Number of Hamilton workers in stable, full-time jobs drops

Nearly 60 per cent of Hamilton workers are in some version of precarious employment, a new report says, and the share has grown since 2011.

Share of workers in precarious employment has risen across GTA and Hamilton since 2011

A rise in freelancing and self-employment contributes to fewer people working in stable jobs with benefits, a new report finds. (iStock)

Nearly 60 per cent of Hamilton workers are in some version of precarious employment, a new report says, and the share has grown since 2011. 

The share has grown in Hamilton of workers holding temporary or contract jobs, part-time jobs, jobs without benefits beyond a wage or jobs where they're not sure they'll still be employed for at least the next year.

The report "Precarity Penalty" was published Thursday by a consortium of researchers from organizations including the United Way of Toronto and McMaster University, and studies the impacts and changes in precarious employment in the GTA and Hamilton. The data came from more than 4,000 interviews with workers between the ages of 25 and 65.

Precarious employment leads to physical and mental health problems and increases stress for workers and their families, the report argues.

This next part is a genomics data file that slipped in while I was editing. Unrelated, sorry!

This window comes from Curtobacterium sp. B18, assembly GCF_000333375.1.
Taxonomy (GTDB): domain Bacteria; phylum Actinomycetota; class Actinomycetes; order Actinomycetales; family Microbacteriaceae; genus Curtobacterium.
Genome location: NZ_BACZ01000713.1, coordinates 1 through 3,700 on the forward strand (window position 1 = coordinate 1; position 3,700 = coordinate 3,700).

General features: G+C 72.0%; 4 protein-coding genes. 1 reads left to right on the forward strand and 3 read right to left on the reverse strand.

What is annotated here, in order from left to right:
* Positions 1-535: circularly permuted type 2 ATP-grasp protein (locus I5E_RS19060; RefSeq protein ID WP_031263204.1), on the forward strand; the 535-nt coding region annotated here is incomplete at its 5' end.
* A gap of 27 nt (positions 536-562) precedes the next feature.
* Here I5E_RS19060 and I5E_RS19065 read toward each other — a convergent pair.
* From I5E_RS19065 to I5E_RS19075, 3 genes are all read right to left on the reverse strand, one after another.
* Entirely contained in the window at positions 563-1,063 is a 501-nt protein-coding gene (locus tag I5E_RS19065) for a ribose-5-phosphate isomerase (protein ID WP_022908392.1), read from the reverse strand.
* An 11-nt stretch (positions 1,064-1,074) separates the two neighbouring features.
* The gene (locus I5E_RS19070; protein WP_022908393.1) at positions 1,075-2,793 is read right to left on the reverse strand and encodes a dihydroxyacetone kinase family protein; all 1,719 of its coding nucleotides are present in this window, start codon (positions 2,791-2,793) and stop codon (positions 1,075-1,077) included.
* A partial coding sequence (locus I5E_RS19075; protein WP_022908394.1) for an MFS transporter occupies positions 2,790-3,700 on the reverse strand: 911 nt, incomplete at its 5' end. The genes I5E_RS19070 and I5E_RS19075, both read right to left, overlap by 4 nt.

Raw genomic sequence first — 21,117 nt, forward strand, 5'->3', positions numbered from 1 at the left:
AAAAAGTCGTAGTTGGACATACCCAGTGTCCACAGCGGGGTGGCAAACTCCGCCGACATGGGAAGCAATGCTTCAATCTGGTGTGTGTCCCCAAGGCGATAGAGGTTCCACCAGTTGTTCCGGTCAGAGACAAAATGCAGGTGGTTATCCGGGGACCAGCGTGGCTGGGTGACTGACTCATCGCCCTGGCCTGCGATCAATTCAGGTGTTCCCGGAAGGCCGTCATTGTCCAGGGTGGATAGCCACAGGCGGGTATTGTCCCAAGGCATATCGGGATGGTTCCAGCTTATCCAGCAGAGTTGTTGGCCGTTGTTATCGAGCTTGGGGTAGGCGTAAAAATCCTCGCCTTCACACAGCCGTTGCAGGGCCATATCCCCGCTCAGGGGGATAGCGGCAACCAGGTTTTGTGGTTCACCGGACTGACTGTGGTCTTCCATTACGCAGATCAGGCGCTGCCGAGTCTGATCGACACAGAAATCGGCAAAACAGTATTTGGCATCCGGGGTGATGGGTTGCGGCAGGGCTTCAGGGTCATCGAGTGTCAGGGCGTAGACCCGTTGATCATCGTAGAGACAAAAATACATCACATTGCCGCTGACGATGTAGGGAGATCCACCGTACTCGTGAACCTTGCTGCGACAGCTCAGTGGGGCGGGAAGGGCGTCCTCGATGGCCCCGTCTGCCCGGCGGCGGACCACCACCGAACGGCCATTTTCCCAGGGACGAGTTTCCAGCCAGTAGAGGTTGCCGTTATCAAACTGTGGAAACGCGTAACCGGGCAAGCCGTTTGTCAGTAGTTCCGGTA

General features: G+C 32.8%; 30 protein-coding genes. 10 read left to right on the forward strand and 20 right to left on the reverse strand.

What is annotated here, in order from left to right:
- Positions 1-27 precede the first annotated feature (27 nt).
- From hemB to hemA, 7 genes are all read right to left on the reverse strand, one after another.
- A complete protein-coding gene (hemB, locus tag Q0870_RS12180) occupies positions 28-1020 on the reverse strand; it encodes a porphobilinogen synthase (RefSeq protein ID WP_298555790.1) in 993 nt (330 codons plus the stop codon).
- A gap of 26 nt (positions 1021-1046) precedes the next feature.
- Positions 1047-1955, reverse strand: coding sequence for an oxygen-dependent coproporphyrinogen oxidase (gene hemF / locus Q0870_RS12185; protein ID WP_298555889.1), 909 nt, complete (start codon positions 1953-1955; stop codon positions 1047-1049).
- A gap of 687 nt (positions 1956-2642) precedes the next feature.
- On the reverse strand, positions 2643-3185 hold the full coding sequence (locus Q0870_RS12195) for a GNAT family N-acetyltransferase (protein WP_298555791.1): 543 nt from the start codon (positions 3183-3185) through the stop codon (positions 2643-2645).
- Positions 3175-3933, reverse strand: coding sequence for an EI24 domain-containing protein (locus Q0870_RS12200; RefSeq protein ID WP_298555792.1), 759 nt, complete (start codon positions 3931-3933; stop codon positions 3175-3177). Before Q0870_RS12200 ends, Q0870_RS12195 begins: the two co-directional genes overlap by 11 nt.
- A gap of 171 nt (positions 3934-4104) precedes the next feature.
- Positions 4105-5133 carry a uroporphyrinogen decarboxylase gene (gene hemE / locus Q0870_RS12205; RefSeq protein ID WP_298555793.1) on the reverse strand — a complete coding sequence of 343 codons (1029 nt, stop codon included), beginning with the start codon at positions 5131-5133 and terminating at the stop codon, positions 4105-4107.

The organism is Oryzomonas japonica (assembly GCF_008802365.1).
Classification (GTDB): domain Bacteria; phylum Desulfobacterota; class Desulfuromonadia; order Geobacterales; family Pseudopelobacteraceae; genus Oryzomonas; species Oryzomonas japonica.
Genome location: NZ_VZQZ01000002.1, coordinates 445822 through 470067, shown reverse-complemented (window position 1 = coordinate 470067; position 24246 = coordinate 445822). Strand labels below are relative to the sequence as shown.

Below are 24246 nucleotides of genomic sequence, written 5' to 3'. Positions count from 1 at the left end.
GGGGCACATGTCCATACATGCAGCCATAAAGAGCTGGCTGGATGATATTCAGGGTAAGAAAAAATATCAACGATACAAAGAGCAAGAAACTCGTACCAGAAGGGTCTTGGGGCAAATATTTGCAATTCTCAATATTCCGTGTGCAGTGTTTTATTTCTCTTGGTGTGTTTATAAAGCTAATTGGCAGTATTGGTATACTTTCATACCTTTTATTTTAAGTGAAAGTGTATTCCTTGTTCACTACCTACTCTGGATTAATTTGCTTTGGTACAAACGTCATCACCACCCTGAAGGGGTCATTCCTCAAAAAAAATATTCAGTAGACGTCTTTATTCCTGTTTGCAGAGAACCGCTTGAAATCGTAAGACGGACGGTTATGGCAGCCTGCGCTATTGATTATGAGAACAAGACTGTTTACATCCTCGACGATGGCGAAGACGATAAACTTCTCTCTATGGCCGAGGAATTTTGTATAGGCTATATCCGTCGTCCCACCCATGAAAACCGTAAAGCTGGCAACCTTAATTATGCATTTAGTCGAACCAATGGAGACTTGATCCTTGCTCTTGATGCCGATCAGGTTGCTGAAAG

"Workers in precarious employment often experience unexpected changes in their work schedule and often don't know their work schedule a week in advance," the report states. That can impact workers' ability to enroll their kids in extracurricular or make social and family plans. 

"Workers in less secure employment, regardless of their household income, are twice as likely to report that uncertainty over work schedules has a negative effect on family life," the report said. 

The study updates the dramatic findings in the group's 2013 look at precarious employment in the region. The share of workers reporting stable full-time work slipped everywhere but Halton and York across the study, but it dropped most in Hamilton. 

Meanwhile, temporary or contract employment jumped from 15 per cent to 20 per cent of workers.

A report from the United Way Toronto and McMaster University show the growth in precarious employment between 2011 and 2014. (Source: Precarity Penalty, May 2015)

Here are some of the report's other findings for 2014, across the GTA and Hamilton: 

  • Less than half, or 48 per cent, of GTA and Hamilton workers are in permanent, full-time positions that provide benefits and a degree of employment security. 
  • The percentage in what the report deems "Secure" employment is virtually unchanged from 2011, but the "Precarious" employment category grew by almost 10 per cent.

The report identifies some ideas for how the region should move forward, like making training opportunities available for workers in precarious positions and passing living wage measures. You can read the entire report here.

kelly.bennett@cbc.ca | @kellyrbennett


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